In celebration of Financial Literacy Month, Girl Scouts of the USA and Girls’ Inc. hosted a Capitol Hill lunch briefing on April 29. The event raised awareness of after-school and community-based programs that help girls learn money management in real-world, practical settings. Congresswoman Sheila Jackson Lee spoke at the event, which had Girl Scouts and girls from Girls’ Inc. in attendance, to remind the young women of the importance of being a well-informed consumer and citizen.
Specifically, the panel spoke to the importance of and their organizations’ contribution to girls’ financial literacy. Erinn, a Gold Award recipient from Girl Scout Council of Nation’s Capital spoke of her project helping teens with autism achieve financial skills, while Brigid Howe, staff from the council, described the financial fitness challenge that reached 25,000 girls last year in the Washington, D.C. metro area. Tyhler Raye of EverFi highlighted their new-media learning platform that uses the latest technology – video, animations, 3-D gaming, avatars, and social networking – to bring complex financial concepts to life for students. Krystal Cason, Program Manager, and Bianca, high school senior and girl member, from Girls Inc. of New York City, described how they help girls develop skills critical to becoming financially savvy, economically independent adults, including a partnership with the Voya Foundation where teen girls build and manage diversified, real-time portfolios as part of an integrated investment- and economic-literacy curriculum.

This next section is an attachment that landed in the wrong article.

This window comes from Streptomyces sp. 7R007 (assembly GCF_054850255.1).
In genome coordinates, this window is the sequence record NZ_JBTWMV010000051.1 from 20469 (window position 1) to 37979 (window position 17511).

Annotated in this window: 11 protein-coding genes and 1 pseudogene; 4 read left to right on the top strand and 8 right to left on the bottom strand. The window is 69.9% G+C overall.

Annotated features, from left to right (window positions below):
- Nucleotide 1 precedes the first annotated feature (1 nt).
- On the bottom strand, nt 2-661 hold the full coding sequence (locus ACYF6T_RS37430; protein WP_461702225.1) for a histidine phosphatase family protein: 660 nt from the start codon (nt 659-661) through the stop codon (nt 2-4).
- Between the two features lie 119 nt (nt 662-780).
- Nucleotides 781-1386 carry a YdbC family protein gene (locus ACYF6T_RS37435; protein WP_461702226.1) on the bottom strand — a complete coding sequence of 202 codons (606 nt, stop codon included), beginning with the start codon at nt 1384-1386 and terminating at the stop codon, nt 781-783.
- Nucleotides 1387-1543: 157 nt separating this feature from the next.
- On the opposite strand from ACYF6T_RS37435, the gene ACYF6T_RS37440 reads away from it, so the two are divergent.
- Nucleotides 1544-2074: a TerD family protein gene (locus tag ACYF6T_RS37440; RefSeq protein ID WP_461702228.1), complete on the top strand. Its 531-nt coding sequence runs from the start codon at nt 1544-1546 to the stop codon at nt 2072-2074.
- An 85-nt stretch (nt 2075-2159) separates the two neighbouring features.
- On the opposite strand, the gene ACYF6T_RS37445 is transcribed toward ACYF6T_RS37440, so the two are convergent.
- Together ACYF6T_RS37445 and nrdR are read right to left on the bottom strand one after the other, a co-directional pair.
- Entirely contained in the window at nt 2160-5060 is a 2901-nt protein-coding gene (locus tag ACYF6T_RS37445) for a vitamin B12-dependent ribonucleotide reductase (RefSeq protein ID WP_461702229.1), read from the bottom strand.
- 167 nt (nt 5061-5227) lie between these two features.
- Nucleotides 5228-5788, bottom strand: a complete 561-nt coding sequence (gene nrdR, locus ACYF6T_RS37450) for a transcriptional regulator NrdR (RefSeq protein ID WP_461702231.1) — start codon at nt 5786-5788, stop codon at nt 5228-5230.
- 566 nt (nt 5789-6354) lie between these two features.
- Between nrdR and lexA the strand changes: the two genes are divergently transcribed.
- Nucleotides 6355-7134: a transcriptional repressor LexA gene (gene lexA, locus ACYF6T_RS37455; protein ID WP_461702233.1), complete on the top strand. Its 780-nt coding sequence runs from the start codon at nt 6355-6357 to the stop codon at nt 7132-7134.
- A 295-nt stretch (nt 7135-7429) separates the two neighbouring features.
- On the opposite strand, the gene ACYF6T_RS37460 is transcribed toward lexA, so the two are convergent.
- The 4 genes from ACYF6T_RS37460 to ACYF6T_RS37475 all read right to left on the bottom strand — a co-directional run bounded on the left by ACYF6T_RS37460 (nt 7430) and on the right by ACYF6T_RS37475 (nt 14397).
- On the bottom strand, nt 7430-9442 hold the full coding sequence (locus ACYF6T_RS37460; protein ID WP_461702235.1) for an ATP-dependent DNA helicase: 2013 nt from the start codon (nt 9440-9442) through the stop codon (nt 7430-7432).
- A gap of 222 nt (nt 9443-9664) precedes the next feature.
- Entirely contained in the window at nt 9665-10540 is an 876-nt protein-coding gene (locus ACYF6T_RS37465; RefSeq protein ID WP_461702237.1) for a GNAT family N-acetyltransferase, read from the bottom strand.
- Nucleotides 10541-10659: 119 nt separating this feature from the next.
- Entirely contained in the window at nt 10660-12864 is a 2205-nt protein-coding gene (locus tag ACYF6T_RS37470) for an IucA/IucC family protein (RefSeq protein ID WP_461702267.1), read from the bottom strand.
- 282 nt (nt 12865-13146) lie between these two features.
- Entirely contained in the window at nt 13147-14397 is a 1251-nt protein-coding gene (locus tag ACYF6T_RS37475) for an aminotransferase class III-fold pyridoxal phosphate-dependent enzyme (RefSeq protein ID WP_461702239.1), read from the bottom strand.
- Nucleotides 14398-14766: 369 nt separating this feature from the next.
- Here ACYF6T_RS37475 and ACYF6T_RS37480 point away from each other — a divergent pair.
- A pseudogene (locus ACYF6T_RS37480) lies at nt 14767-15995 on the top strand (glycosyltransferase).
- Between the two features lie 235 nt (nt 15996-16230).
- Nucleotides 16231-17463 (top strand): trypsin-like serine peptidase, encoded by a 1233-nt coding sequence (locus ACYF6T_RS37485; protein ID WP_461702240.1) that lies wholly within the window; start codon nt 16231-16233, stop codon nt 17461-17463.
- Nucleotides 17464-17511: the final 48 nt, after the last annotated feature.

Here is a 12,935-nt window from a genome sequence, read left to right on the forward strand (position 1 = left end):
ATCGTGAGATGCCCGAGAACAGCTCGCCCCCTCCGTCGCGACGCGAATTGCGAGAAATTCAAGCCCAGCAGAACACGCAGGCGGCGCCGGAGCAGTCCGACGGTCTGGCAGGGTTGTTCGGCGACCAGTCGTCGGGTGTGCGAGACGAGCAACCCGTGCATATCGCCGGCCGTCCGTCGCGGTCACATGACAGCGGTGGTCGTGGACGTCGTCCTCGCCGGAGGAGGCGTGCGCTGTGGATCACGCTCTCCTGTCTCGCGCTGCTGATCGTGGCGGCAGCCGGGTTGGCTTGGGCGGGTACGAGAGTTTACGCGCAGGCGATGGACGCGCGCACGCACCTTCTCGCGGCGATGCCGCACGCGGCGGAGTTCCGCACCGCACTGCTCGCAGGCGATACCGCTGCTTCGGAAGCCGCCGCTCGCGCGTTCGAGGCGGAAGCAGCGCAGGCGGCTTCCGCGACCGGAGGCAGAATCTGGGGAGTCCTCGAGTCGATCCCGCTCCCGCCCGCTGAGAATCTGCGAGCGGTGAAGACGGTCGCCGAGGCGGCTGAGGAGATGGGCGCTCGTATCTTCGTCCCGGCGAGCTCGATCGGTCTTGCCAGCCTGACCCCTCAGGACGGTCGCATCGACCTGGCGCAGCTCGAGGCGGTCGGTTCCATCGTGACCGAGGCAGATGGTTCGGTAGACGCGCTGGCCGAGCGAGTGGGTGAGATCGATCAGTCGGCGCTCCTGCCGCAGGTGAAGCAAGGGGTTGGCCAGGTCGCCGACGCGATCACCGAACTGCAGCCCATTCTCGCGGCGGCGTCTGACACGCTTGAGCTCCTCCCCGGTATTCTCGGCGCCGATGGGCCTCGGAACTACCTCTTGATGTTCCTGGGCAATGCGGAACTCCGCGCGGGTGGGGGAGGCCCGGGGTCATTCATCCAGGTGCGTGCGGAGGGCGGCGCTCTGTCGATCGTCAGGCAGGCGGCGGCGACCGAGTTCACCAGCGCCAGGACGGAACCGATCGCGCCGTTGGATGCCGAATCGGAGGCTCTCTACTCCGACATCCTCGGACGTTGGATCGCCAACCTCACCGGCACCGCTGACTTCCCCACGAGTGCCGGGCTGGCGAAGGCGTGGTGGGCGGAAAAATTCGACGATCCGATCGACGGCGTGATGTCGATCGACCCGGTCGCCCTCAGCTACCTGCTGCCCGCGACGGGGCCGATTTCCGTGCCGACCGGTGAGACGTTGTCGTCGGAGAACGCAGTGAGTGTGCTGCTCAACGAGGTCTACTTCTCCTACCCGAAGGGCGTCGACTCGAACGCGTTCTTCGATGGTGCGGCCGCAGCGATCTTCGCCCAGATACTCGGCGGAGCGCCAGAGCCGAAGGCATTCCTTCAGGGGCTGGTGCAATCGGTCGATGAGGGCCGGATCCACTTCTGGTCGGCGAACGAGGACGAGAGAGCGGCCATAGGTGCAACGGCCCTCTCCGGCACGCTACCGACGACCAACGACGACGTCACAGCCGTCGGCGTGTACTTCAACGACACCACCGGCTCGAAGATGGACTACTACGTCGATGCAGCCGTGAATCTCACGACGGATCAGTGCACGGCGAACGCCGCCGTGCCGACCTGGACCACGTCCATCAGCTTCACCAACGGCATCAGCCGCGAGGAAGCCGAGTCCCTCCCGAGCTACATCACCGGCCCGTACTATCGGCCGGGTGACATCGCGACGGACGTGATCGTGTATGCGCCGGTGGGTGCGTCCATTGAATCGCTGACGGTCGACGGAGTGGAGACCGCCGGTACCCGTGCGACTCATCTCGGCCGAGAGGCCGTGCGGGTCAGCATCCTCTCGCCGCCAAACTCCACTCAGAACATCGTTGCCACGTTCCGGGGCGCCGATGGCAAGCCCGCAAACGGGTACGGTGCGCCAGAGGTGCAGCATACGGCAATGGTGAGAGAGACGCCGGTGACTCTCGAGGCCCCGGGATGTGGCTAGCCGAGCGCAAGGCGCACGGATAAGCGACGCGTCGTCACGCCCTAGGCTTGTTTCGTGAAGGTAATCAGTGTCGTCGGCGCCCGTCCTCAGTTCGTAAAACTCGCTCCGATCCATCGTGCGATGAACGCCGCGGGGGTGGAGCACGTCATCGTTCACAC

The world’s current economic challenges have made one thing clear: Financial literacy skills matter now more than ever. Girls especially need to learn the basics of money management. A higher percentage of girls are attending college and must find ways to underwrite their college education. Additionally, most women live longer and earn less than men, single women are more likely to become first-time homeowners than single men, and more women are responsible for their own financial self-sufficiency at some point in their lives.
According to Having It All: Girls and Financial Literacy, by the Girl Scout Research Institute, girls feel optimistic about their financial futures, yet are less than fully knowledgeable about essential financial principles and instruments, from using credit cards to establishing good credit. And just 12 percent of the girls surveyed say they feel confident in making financial decisions.